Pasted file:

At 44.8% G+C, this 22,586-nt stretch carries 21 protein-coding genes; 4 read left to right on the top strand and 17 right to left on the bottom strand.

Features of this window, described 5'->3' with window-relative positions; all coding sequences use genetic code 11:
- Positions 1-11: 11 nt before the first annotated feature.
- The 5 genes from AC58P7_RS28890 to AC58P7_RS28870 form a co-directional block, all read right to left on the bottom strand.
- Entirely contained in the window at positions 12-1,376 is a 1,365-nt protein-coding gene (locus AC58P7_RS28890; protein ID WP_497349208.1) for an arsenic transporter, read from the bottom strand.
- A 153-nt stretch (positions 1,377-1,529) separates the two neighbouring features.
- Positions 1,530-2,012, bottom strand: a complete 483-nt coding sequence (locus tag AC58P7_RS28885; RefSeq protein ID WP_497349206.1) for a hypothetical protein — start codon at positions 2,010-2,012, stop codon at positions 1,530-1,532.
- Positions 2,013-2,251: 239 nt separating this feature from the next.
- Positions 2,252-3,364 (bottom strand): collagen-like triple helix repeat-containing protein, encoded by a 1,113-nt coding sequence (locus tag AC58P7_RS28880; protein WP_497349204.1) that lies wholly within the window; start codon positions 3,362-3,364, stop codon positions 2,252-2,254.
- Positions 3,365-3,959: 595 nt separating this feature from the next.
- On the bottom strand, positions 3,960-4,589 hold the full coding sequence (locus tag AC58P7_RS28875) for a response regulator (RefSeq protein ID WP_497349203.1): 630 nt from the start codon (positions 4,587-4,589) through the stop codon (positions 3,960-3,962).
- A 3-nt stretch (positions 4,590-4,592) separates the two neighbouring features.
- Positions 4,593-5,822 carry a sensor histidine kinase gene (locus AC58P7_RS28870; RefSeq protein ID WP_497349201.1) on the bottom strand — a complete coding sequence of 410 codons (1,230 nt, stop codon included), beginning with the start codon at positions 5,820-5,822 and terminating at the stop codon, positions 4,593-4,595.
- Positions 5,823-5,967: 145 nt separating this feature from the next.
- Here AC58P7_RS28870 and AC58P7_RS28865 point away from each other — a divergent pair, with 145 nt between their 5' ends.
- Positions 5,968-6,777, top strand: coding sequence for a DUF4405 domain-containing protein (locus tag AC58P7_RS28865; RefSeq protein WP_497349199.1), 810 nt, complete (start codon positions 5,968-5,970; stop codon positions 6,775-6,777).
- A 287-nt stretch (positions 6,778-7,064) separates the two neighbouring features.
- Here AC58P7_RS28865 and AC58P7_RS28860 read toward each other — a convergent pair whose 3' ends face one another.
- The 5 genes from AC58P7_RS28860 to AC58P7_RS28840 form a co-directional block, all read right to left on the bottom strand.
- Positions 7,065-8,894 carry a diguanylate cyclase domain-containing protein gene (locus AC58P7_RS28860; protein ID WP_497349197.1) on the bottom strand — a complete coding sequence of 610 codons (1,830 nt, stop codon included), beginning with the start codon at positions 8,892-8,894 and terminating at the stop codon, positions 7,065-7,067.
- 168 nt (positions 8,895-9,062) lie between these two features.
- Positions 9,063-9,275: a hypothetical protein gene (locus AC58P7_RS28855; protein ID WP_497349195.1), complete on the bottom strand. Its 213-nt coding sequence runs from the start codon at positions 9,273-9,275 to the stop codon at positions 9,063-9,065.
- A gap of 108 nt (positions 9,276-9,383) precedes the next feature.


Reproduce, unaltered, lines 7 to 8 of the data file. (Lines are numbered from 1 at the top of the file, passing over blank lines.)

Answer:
- Positions 1,530-2,012, bottom strand: a complete 483-nt coding sequence (locus tag AC58P7_RS28885; RefSeq protein ID WP_497349206.1) for a hypothetical protein — start codon at positions 2,010-2,012, stop codon at positions 1,530-1,532.
- Positions 2,013-2,251: 239 nt separating this feature from the next.